The Age of Data

Thanks, in the main, to decades of improved healthcare and technological progress, more of us are getting old and living longer. Global life expectancy is expected to increase, and on current projections almost 1 in 6 (1.4 billion) of the world population will be aged 60 or over by 2030. Increasing migration and declining fertility are other factors associated with changing demography in many countries.

Whilst we know a great deal about the likely opportunities and impact of such significant change across the UK and globally, there are many gaps in the knowledge we need to inform the social and economic policy response.

ONS is on the case. At the end of August, we hosted a major international conference on ageing. There, I was privileged to join expert colleagues from all over the world in a workshop aimed at harnessing statistical data and expertise to meet the challenge laid down by the UN in its vision for the forthcoming decade.

The challenges of ageing populations around the world can be seen in everything from pressure on public services and welfare to investment decisions by pension funds. On a social level, there are implications for people becoming lonely in older age or finding difficulty in maintaining a good quality of life. But age presents opportunities as well: as we retain and develop expertise, or nurture networks and promote human rights.

This is why the UN has placed a high priority on addressing ageing-related issues in its 17 Sustainable Development Goals (SDGs), part of its 2030 Agenda.

The 2030 Agenda sets out a universal plan of action to achieve the social, economic and environmental dimensions of sustainable development in an integrated manner. It seeks to realise the human rights of all people of all ages. It requires us to ‘leave no one behind’, which means shining a light for each SDG through the lens of every segment of society.  This demands addressing the specific needs of all social groups, including overlooked population groups and vulnerable sub-groups. In many instances these groups comprise older people.

To ensure that these SDGs are deliverable and measurable, we need to be able to produce and use data that relates specifically to ageing. ONS is delighted that we have been invited to lead on the task of identifying and developing these data sources.

City Groups are informal groups of experts, primarily from national statistical agencies, established through the United Nations Statistical Commission.  Our conference, held in Winchester, had the aim of creating a set of recommendations for a Titchfield City Group for Age and Ageing. We want to help build a relevant body of knowledge which many can draw from and use for the public good. Next year, the UN Statistical Commission will be invited to formally endorse and launch this new City Group and share our initial work programme.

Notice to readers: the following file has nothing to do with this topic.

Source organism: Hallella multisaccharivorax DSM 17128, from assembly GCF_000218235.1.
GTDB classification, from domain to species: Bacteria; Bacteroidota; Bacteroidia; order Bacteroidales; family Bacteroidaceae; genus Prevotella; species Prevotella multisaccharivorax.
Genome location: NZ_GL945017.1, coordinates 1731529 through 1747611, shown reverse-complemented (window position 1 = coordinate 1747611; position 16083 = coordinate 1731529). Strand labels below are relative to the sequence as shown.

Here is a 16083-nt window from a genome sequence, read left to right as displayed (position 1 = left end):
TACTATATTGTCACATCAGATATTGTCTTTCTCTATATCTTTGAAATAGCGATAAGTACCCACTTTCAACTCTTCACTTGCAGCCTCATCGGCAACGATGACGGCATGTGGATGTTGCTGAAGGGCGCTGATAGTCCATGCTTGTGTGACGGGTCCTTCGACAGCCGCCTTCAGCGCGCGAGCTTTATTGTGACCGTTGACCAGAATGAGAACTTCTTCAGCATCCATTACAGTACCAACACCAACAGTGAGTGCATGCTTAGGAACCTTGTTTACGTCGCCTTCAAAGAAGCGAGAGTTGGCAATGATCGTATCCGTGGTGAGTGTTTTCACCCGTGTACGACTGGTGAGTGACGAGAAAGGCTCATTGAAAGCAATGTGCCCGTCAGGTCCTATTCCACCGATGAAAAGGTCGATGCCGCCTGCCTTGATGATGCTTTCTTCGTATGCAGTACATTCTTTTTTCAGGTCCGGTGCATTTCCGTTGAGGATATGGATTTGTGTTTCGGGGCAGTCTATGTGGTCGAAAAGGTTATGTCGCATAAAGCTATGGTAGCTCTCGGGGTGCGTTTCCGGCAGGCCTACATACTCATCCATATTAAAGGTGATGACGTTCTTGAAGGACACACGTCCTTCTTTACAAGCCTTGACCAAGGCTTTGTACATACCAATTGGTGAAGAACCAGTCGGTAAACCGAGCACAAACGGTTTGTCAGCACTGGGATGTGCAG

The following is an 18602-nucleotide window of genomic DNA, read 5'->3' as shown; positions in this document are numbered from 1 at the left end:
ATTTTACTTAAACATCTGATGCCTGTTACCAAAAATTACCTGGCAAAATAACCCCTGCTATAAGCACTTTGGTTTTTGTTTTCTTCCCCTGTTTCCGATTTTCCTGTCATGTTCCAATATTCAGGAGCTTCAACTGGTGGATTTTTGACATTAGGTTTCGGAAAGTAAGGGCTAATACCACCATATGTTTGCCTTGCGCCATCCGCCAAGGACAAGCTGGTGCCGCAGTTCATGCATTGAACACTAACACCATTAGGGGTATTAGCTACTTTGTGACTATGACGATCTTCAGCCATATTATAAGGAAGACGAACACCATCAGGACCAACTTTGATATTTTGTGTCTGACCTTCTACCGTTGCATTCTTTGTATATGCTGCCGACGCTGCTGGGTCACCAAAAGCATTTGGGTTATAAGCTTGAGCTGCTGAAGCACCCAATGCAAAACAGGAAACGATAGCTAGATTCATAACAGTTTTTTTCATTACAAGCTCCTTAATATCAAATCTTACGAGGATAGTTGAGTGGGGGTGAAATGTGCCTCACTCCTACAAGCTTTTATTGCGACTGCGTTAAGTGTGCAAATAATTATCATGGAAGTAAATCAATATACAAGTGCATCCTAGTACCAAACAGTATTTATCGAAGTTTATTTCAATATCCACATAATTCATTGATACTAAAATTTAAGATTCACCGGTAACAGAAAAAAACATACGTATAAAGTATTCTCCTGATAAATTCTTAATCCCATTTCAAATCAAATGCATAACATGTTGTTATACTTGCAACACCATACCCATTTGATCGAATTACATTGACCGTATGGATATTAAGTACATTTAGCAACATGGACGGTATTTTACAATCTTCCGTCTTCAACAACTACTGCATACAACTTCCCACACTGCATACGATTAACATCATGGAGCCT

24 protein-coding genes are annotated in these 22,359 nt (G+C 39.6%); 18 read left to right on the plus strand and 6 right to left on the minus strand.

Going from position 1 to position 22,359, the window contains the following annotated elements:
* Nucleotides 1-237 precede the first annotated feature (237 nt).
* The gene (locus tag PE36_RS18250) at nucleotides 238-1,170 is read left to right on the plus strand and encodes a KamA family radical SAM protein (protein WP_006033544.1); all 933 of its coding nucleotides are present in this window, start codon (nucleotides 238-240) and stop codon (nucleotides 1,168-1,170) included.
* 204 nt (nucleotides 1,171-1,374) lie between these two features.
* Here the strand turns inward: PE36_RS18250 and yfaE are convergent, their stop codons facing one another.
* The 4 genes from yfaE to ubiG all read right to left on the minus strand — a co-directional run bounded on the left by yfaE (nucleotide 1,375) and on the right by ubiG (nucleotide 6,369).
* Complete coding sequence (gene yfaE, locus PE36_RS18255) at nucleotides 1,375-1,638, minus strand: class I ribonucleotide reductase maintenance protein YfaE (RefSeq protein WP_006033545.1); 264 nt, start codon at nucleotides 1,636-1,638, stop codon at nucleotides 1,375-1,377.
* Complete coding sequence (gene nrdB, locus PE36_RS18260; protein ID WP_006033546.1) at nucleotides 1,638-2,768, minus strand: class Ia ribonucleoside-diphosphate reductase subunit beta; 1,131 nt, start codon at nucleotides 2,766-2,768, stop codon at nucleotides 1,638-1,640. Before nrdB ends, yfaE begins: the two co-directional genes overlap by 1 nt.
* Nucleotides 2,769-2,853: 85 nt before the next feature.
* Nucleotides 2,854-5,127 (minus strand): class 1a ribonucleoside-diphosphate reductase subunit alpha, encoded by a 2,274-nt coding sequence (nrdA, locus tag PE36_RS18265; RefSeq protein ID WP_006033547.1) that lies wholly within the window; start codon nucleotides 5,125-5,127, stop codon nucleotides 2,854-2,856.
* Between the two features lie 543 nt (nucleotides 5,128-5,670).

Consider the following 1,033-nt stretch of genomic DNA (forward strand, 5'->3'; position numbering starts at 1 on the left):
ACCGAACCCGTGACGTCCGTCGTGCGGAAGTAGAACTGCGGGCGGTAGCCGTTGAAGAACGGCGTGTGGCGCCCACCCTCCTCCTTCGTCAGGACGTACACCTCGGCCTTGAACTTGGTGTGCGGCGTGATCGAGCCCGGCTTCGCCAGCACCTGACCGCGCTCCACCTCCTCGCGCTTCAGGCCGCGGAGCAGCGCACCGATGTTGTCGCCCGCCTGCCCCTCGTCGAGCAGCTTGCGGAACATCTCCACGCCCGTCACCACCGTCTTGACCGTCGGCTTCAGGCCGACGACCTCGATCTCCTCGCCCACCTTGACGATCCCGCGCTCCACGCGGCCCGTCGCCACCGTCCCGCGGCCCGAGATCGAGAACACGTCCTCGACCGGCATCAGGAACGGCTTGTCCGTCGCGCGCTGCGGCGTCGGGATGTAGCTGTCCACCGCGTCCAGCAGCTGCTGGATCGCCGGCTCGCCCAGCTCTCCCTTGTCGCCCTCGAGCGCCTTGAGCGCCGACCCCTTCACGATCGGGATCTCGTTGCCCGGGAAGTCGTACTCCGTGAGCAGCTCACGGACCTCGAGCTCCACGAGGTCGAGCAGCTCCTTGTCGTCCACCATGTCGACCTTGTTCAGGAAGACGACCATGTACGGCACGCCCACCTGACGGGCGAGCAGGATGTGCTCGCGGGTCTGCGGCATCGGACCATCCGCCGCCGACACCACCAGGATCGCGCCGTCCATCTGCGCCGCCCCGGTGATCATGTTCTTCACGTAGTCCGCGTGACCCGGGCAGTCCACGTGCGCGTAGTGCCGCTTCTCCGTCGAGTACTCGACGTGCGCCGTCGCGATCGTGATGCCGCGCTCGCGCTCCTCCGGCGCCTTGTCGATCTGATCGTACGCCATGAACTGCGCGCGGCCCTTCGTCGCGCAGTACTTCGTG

The workshop brought together relevant experts and officials from national statistical offices, UN Agencies, government ministries, civil society, academia and the private sector. This provided a hugely successful platform for discussion and sharing of best practices in the field of age-disaggregated data and statistics on ageing.

A series of presentations from international leaders in the field of age-related data served as a springboard for discussion, as we explored the challenges of population-ageing and related policy issues all over the world. This included how ageing impacts on men and women differently. We examined information requirements, data sources, gaps and innovation.

Data gaps – in health, education, living standards, environment, long term care, poverty and the economy – vary enormously across the world.  The challenges we face in collecting data are wide ranging. However the prospect of taking the Titchfield City Group forward gives us an opportunity to define and share good practice and innovation, which offers some exciting opportunities to start making progress quickly.

The important thing now is to keep this momentum and enthusiasm going, and we look forward to presenting the recommendations from the workshop soon. In the meantime, the presentations and slides from the day are hosted on the GSS website as a common resource and reference point: